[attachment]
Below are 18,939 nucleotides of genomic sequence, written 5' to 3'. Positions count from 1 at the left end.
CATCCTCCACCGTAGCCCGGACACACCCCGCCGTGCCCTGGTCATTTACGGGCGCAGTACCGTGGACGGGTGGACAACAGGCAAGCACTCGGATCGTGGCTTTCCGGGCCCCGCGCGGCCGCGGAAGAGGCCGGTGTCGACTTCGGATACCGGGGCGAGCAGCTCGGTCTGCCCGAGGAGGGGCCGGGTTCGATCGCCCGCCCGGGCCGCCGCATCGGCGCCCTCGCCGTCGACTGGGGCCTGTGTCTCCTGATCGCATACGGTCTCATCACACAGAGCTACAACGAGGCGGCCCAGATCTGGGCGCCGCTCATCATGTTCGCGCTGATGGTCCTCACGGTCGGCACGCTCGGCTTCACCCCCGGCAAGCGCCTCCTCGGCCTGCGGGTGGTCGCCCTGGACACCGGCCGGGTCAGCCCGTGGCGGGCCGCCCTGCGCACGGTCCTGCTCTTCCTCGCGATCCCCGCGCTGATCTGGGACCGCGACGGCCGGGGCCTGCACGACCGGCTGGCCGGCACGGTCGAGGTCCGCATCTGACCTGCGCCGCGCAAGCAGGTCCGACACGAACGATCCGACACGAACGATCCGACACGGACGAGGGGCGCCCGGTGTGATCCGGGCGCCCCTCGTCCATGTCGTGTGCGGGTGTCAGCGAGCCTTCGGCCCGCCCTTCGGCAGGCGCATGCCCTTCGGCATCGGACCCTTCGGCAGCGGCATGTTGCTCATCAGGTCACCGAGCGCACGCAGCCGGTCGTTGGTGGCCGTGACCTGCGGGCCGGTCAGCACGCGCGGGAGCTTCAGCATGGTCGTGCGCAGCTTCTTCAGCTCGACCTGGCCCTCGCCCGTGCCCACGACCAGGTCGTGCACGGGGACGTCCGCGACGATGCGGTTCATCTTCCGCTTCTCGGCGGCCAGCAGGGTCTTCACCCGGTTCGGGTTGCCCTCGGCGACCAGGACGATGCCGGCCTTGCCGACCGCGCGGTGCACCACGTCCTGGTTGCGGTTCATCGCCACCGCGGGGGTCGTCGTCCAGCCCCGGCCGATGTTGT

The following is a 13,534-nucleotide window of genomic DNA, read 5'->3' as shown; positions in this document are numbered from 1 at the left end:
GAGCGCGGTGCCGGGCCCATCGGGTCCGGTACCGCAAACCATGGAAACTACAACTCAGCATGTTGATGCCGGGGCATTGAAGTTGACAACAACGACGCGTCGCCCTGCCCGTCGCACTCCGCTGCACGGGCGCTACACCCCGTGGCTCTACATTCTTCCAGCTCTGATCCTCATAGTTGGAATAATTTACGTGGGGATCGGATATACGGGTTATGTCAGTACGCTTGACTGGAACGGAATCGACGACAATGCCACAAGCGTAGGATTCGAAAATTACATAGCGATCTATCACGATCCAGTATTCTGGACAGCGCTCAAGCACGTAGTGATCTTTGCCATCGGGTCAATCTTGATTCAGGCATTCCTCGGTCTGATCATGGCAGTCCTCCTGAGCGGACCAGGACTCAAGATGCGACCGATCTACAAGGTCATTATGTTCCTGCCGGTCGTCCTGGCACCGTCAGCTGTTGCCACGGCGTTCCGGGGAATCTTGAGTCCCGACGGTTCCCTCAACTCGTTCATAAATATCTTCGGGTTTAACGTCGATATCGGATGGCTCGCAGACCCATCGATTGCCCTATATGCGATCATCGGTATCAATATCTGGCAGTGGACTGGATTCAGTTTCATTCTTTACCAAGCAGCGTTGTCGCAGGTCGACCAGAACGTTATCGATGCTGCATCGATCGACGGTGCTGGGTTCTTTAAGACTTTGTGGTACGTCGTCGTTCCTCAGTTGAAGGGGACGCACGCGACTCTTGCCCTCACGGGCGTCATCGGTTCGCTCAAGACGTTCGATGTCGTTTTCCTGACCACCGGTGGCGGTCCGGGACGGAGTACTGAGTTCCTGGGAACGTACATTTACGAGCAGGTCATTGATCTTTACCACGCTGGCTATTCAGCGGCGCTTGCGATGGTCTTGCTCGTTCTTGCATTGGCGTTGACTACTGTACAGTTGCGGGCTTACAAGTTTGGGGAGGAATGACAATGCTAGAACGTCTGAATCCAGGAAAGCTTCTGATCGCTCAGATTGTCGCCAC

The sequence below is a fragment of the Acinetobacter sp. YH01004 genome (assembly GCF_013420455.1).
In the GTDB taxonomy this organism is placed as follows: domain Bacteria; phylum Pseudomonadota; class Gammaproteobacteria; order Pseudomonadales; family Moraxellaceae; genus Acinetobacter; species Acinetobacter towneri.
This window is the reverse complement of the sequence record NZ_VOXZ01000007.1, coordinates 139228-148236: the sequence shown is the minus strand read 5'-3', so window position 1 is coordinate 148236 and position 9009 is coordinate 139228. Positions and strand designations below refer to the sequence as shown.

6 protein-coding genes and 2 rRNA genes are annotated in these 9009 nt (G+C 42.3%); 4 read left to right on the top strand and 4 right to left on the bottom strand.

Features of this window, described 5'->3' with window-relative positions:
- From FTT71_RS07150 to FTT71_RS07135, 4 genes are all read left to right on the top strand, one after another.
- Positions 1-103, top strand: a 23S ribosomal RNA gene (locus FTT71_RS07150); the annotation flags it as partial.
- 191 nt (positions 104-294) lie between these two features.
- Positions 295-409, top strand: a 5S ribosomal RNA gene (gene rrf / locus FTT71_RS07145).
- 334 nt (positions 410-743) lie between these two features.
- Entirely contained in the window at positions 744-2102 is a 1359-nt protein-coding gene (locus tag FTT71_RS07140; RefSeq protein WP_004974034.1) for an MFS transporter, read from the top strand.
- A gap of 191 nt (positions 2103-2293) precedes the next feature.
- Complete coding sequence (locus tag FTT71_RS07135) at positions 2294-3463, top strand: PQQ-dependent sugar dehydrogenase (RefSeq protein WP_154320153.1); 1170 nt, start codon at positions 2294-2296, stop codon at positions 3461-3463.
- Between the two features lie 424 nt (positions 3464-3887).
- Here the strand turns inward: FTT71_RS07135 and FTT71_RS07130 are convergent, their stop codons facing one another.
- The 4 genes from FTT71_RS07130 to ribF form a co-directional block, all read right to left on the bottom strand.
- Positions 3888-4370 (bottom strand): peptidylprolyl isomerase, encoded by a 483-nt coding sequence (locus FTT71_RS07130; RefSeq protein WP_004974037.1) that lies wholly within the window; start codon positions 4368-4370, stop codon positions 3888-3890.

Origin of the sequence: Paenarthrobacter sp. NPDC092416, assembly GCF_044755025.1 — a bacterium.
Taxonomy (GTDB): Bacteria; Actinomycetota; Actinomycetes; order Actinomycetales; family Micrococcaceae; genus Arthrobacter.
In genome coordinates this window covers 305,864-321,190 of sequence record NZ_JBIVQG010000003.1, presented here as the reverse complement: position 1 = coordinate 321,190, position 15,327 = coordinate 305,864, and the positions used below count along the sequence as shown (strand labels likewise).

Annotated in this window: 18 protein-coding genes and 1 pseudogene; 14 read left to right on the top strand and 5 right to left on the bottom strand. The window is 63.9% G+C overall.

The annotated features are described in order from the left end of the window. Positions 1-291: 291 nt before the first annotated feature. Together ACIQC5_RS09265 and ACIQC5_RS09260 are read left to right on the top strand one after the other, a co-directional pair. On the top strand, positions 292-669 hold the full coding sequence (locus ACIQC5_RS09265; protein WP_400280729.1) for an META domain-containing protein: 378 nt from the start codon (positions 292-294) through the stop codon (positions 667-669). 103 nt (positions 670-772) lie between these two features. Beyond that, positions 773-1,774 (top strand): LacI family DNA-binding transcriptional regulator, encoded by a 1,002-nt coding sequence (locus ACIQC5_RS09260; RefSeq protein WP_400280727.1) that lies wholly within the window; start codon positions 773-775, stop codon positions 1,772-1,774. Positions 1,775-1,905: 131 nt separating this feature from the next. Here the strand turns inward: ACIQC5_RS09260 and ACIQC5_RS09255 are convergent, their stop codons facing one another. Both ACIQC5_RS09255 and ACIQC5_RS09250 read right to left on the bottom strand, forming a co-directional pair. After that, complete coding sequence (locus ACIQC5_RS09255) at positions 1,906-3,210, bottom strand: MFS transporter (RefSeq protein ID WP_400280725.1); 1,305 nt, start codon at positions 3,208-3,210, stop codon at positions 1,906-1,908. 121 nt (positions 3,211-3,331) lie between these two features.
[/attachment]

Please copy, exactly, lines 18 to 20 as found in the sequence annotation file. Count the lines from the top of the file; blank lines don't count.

- Between the two features lie 424 nt (positions 3464-3887).
- Here the strand turns inward: FTT71_RS07135 and FTT71_RS07130 are convergent, their stop codons facing one another.
- The 4 genes from FTT71_RS07130 to ribF form a co-directional block, all read right to left on the bottom strand.